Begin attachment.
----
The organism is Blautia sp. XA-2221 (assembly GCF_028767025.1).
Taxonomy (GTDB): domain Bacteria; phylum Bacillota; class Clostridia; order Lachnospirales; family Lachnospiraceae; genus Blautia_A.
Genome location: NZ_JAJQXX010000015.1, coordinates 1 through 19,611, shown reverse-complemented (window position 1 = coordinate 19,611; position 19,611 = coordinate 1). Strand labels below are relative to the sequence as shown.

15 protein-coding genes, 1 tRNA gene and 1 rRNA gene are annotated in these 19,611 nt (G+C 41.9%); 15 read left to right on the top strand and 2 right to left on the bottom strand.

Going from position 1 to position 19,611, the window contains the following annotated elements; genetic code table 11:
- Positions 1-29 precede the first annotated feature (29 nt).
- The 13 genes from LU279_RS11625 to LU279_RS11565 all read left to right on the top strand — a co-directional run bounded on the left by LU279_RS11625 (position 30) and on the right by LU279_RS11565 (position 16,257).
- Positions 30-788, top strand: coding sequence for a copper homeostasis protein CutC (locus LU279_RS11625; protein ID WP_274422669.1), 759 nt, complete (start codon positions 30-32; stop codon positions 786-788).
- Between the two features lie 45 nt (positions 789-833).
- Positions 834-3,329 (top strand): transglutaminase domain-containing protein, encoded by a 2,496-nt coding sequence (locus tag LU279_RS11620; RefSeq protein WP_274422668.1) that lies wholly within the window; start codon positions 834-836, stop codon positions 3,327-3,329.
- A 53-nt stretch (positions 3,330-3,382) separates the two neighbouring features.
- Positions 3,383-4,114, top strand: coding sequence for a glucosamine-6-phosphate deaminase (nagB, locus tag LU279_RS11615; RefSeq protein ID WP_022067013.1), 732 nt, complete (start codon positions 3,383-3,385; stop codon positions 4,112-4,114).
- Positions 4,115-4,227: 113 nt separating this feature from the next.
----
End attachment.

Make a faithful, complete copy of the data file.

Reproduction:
The organism is Blautia sp. XA-2221 (assembly GCF_028767025.1).
Taxonomy (GTDB): domain Bacteria; phylum Bacillota; class Clostridia; order Lachnospirales; family Lachnospiraceae; genus Blautia_A.
Genome location: NZ_JAJQXX010000015.1, coordinates 1 through 19,611, shown reverse-complemented (window position 1 = coordinate 19,611; position 19,611 = coordinate 1). Strand labels below are relative to the sequence as shown.

15 protein-coding genes, 1 tRNA gene and 1 rRNA gene are annotated in these 19,611 nt (G+C 41.9%); 15 read left to right on the top strand and 2 right to left on the bottom strand.

Going from position 1 to position 19,611, the window contains the following annotated elements; genetic code table 11:
- Positions 1-29 precede the first annotated feature (29 nt).
- The 13 genes from LU279_RS11625 to LU279_RS11565 all read left to right on the top strand — a co-directional run bounded on the left by LU279_RS11625 (position 30) and on the right by LU279_RS11565 (position 16,257).
- Positions 30-788, top strand: coding sequence for a copper homeostasis protein CutC (locus LU279_RS11625; protein ID WP_274422669.1), 759 nt, complete (start codon positions 30-32; stop codon positions 786-788).
- Between the two features lie 45 nt (positions 789-833).
- Positions 834-3,329 (top strand): transglutaminase domain-containing protein, encoded by a 2,496-nt coding sequence (locus tag LU279_RS11620; RefSeq protein WP_274422668.1) that lies wholly within the window; start codon positions 834-836, stop codon positions 3,327-3,329.
- A 53-nt stretch (positions 3,330-3,382) separates the two neighbouring features.
- Positions 3,383-4,114, top strand: coding sequence for a glucosamine-6-phosphate deaminase (nagB, locus tag LU279_RS11615; RefSeq protein ID WP_022067013.1), 732 nt, complete (start codon positions 3,383-3,385; stop codon positions 4,112-4,114).
- Positions 4,115-4,227: 113 nt separating this feature from the next.